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Quebec Premier and Parti Québécois Leader Pauline Marois waves to supporters as she enters a nomination meeting with Charlebourg candidate Dominique Payette, right, on Tuesday, March 4, 2014 in Quebec City. (Jacques Boissinot/THE CANADIAN PRESS)
Quebec Premier and Parti Québécois Leader Pauline Marois waves to supporters as she enters a nomination meeting with Charlebourg candidate Dominique Payette, right, on Tuesday, March 4, 2014 in Quebec City. (Jacques Boissinot/THE CANADIAN PRESS)

Quebec Premier Marois will start electoral race with clear front-runner status Add to ...

In Quebec, it is known as the rule of alternance: a powerful and predictable cycle started in the 1970s whereby the province undergoes a seismic shift in leadership about every nine years between the pro-independence Parti Québécois and the federalist Liberals.

PQ Premier Pauline Marois, first elected with a weak minority in 2012, is expected to call an election Wednesday to seek a majority mandate and complete the job of taking the PQ’s turn at full control of the levers of power. She will start her campaign with clear front-runner status and with a main adversary, Liberal Leader Philippe Couillard, who has struggled to find his footing after a lacklustre start.

The election will be fought on issues of identity, such as the proposed charter of values and PQ plans to toughen language laws, along with universal topics such as health care, the economy and public finances. But inevitably the question will return to the matter that holds the highest stakes for Quebec and Canada.

Ms. Marois has promised to hold a vast consultation on Quebec’s road to independence, including public hearings and an eventual white paper. That may sound like a nation-building exercise, but her silence on a referendum makes her position on sovereignty the weakest of any PQ leader who has started a fresh cycle in power.

As PQ cabinet minister Yves-François Blanchet said recently, the PQ has never had a turn in government that didn’t include a referendum. René Lévesque first brought the PQ to power in 1976 promising a vote on sovereignty-association, and held a losing vote four years later. Jacques Parizeau returned the PQ to office in 1994 and delivered on his promised referendum in 1995, producing a narrow sovereigntist defeat.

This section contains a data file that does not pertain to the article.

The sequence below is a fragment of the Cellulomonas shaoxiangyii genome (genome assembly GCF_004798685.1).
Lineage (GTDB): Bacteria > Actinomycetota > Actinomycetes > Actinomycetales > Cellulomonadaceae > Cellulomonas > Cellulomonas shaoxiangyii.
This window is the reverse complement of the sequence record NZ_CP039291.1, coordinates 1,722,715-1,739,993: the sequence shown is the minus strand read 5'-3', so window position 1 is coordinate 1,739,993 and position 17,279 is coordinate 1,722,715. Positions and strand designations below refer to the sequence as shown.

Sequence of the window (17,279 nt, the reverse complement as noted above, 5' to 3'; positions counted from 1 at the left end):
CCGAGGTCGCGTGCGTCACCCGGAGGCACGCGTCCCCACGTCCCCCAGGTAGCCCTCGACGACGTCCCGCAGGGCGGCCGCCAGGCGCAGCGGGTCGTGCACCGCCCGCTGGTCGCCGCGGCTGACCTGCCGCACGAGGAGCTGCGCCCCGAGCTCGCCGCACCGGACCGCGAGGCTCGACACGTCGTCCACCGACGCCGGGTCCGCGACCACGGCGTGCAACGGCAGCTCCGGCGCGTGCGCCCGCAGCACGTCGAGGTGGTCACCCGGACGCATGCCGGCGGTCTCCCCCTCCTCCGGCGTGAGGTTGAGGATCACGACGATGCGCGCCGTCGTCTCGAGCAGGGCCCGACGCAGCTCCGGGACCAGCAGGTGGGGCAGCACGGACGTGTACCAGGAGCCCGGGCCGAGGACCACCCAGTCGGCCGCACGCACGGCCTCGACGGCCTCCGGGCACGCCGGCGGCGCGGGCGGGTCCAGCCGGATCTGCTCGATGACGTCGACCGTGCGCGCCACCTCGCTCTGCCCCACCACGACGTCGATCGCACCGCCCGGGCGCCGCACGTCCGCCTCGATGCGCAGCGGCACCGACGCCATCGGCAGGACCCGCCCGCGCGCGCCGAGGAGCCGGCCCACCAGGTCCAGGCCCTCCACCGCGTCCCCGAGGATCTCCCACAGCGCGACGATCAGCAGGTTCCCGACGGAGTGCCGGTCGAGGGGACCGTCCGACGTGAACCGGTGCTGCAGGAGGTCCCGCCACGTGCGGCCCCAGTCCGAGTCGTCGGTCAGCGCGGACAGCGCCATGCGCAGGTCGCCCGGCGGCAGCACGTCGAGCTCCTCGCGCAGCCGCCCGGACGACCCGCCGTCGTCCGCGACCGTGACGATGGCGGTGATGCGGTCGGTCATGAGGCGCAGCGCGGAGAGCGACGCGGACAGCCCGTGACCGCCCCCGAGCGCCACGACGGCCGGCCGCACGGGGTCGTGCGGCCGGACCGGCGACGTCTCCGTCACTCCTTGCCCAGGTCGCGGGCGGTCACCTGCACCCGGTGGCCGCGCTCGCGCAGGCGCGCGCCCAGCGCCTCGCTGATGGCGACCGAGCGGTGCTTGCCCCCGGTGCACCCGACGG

When Mr. Blanchet’s comment quickly made the rounds of social media, PQ minister Jean-François Lisée, a key adviser for the Yes side in 1995, illustrated deep nationalist ambivalence on when – and if – the question of a vote on Quebec independence would follow a PQ majority. “He never said which mandate,” Mr. Lisée said, making sure the electorate doesn’t see an immediate referendum threat.

The PQ is not alone in trying to play down the urgency of the national question. Mr. Couillard set aside sovereignty in his final precampaign news conference Wednesday, saying he will concentrate on other issues, such as health care, education and the economy.

The charter of values and its restrictive dress code on public employees will not be top of the agenda either, Mr. Couillard said. “It’s certain that project brings a lot of controversy, especially because of the impact of the discrimination that comes with it. But it will not be the issue of the campaign.”

François Legault, who will struggle to match his Coalition Avenir Québec’s 2012 performance of 19 seats, also hammers home questions of economy and cutting government.

But as every Quebec campaign comes down the stretch, the PQ is inevitably dogged about the independence plan, and the Liberals feed those questions saying the PQ has a hidden agenda to tear the country apart. It’s a Liberal tactic as old as the PQ, and there’s no reason to think the 2014 campaign will be different.

In an interview on the Radio-Canada political program Les Coulisses de Pouvoir, Mr. Lisée elaborated further on the vagueness of the PQ sovereignty plan. “Will it be in the first mandate, the second, the third? I don’t know. We will go down this path with Quebeckers, but we promise to respect their will,” he said.

The will of Quebeckers has been relatively clear for years now. A CROP poll published in late February put support for sovereignty at 41 per cent, among the higher levels of the past four years. The No side of the ledger is more striking, and damning for the independence movement: A solid block of 59 per cent would vote No. Opposition to Quebec independence has rarely sunk below 60 per cent in the past four years of CROP polls.

Ms. Marois’s plan for public hearings and a white paper is hardly material to whip up support. Her position is closer to the feeble evasions offered by late-cycle PQ premiers like Lucien Bouchard and Bernard Landry, who preferred to wait for “winning conditions,” than the clear commitments of Mr. Lévesque and Mr. Parizeau.

Even if popular support for independence rose dramatically to the 50-50 level in polls, there is some dispute whether Ms. Marois could even claim a mandate to hold a referendum, with her lack of campaign clarity. Ms. Marois turns 65 later this month, and will already be on her second mandate if she wins. She will be into her 70s if a referendum were held in a third mandate – a scenario evoked by Mr. Lisée.

But there’s plenty of time for the PQ to exploit unforeseen events, build support for sovereignty and even hold an unusual end-of-cycle referendum. According to the usual pattern, the next Liberal turn won’t come until around 2021.

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